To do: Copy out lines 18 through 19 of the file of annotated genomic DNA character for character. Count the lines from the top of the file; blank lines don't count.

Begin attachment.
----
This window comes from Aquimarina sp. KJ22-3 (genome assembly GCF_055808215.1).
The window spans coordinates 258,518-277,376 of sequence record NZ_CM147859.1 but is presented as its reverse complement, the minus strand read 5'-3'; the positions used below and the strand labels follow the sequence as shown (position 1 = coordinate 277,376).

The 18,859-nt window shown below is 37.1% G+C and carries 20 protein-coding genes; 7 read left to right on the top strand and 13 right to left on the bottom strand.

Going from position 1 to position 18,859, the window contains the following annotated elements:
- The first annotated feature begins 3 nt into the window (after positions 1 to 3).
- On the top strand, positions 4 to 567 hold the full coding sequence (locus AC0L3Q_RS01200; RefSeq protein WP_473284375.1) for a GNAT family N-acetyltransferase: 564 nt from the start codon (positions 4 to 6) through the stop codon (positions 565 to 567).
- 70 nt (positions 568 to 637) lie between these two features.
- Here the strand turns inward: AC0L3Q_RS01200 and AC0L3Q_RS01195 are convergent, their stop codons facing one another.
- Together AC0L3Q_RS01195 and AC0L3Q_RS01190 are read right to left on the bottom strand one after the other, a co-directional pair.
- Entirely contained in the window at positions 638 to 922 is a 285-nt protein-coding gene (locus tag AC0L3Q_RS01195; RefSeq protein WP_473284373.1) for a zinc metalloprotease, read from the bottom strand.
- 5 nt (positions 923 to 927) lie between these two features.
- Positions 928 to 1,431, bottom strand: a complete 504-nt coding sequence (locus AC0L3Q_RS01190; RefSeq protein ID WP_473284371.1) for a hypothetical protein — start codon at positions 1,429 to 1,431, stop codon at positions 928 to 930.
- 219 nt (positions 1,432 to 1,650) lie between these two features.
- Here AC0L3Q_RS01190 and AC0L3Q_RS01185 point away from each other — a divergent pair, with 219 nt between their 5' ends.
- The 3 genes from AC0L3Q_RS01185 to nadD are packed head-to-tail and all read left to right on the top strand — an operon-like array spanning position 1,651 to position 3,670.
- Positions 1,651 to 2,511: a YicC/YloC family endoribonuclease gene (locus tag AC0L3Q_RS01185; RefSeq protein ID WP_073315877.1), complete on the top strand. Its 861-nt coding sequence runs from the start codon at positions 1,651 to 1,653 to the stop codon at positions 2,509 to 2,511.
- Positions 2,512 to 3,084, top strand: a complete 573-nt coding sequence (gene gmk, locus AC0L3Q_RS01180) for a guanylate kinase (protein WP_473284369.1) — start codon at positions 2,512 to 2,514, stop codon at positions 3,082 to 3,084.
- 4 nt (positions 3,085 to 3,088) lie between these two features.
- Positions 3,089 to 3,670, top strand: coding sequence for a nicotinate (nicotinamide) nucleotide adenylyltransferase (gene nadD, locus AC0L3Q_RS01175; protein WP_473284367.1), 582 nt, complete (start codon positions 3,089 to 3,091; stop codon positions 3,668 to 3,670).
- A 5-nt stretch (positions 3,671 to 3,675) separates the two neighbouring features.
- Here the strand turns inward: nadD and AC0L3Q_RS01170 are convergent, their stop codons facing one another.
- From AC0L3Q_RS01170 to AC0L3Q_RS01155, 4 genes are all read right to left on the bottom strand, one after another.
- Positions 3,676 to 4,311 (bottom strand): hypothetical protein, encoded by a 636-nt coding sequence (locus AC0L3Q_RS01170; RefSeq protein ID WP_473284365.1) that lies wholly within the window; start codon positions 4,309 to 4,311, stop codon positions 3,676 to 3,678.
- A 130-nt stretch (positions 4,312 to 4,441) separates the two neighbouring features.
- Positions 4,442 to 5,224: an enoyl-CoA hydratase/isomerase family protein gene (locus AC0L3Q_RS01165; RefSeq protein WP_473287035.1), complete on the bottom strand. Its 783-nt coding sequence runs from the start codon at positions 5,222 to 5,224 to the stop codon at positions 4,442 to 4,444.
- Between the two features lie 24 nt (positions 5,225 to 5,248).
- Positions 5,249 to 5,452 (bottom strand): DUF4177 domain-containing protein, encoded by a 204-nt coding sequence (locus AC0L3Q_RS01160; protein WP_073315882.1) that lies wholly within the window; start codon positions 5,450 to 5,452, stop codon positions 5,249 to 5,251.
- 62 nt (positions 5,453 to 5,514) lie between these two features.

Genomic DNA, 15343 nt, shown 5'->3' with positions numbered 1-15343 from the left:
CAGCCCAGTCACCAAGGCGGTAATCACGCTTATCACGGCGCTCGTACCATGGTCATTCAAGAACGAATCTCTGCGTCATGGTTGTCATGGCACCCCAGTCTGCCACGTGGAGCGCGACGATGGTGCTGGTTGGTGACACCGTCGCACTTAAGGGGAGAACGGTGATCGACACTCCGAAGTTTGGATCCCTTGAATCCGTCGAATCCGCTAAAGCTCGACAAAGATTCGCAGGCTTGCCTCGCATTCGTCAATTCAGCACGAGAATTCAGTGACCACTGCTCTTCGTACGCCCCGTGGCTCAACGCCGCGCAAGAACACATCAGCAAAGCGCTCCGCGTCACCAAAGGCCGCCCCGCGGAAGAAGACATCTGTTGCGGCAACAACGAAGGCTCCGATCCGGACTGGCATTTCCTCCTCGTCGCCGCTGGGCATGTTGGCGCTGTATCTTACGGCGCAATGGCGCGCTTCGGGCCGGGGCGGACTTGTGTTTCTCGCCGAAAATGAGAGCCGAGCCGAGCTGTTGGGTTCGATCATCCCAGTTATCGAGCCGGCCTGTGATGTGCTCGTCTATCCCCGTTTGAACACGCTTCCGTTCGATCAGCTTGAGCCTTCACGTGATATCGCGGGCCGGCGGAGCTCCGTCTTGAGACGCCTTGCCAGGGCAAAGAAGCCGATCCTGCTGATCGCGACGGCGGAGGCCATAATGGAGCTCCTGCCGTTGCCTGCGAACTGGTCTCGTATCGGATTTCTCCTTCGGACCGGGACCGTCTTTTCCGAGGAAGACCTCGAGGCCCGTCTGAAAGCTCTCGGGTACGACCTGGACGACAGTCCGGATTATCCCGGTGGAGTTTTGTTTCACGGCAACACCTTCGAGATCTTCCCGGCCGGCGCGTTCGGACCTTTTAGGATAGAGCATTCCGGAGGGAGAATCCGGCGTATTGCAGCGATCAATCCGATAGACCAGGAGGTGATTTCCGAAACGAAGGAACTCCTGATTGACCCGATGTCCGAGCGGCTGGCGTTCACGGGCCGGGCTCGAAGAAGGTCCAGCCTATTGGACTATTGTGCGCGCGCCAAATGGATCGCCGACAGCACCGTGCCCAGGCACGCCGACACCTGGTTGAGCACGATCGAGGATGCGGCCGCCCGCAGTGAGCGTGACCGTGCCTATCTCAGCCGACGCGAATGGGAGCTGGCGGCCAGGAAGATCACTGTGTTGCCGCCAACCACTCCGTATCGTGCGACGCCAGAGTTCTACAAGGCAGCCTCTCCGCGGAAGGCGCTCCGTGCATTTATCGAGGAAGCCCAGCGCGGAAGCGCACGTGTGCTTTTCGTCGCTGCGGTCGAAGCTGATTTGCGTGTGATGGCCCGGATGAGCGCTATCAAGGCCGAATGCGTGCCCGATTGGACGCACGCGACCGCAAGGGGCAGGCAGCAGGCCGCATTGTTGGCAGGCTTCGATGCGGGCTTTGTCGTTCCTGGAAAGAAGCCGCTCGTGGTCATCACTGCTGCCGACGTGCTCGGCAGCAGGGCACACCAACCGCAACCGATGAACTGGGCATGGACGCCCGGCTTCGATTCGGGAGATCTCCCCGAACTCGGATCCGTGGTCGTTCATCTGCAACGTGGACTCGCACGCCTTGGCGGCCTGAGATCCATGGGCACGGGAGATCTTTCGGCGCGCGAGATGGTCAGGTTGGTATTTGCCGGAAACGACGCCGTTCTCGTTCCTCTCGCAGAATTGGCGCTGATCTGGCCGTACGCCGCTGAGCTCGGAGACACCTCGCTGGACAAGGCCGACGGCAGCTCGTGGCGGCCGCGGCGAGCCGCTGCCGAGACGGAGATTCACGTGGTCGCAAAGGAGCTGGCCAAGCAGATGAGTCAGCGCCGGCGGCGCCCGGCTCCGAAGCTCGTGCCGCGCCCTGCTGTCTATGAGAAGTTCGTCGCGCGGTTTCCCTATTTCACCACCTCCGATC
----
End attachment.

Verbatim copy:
- 4 nt (positions 3,085 to 3,088) lie between these two features.
- Positions 3,089 to 3,670, top strand: coding sequence for a nicotinate (nicotinamide) nucleotide adenylyltransferase (gene nadD, locus AC0L3Q_RS01175; protein WP_473284367.1), 582 nt, complete (start codon positions 3,089 to 3,091; stop codon positions 3,668 to 3,670).